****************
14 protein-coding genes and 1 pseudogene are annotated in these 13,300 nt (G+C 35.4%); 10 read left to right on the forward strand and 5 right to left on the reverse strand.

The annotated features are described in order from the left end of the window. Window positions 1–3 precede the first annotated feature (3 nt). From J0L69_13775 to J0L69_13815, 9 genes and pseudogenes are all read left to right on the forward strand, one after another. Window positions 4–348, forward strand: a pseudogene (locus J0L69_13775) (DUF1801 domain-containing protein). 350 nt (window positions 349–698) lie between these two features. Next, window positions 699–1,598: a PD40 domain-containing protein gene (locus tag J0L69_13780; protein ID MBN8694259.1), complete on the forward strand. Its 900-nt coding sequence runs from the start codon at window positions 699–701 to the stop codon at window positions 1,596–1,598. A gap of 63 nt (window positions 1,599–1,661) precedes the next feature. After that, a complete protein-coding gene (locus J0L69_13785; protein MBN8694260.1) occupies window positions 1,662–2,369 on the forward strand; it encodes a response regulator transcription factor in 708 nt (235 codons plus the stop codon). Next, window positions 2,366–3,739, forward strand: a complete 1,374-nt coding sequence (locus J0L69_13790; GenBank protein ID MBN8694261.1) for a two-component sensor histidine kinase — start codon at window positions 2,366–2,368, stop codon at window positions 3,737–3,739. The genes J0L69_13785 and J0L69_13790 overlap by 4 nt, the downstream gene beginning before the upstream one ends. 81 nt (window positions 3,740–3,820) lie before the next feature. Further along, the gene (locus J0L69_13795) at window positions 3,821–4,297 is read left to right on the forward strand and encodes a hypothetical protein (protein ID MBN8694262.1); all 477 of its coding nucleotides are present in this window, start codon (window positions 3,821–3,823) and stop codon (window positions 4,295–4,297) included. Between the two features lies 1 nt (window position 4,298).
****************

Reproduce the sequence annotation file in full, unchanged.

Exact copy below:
14 protein-coding genes and 1 pseudogene are annotated in these 13,300 nt (G+C 35.4%); 10 read left to right on the forward strand and 5 right to left on the reverse strand.

The annotated features are described in order from the left end of the window. Window positions 1–3 precede the first annotated feature (3 nt). From J0L69_13775 to J0L69_13815, 9 genes and pseudogenes are all read left to right on the forward strand, one after another. Window positions 4–348, forward strand: a pseudogene (locus J0L69_13775) (DUF1801 domain-containing protein). 350 nt (window positions 349–698) lie between these two features. Next, window positions 699–1,598: a PD40 domain-containing protein gene (locus tag J0L69_13780; protein ID MBN8694259.1), complete on the forward strand. Its 900-nt coding sequence runs from the start codon at window positions 699–701 to the stop codon at window positions 1,596–1,598. A gap of 63 nt (window positions 1,599–1,661) precedes the next feature. After that, a complete protein-coding gene (locus J0L69_13785; protein MBN8694260.1) occupies window positions 1,662–2,369 on the forward strand; it encodes a response regulator transcription factor in 708 nt (235 codons plus the stop codon). Next, window positions 2,366–3,739, forward strand: a complete 1,374-nt coding sequence (locus J0L69_13790; GenBank protein ID MBN8694261.1) for a two-component sensor histidine kinase — start codon at window positions 2,366–2,368, stop codon at window positions 3,737–3,739. The genes J0L69_13785 and J0L69_13790 overlap by 4 nt, the downstream gene beginning before the upstream one ends. 81 nt (window positions 3,740–3,820) lie before the next feature. Further along, the gene (locus J0L69_13795) at window positions 3,821–4,297 is read left to right on the forward strand and encodes a hypothetical protein (protein ID MBN8694262.1); all 477 of its coding nucleotides are present in this window, start codon (window positions 3,821–3,823) and stop codon (window positions 4,295–4,297) included. Between the two features lies 1 nt (window position 4,298).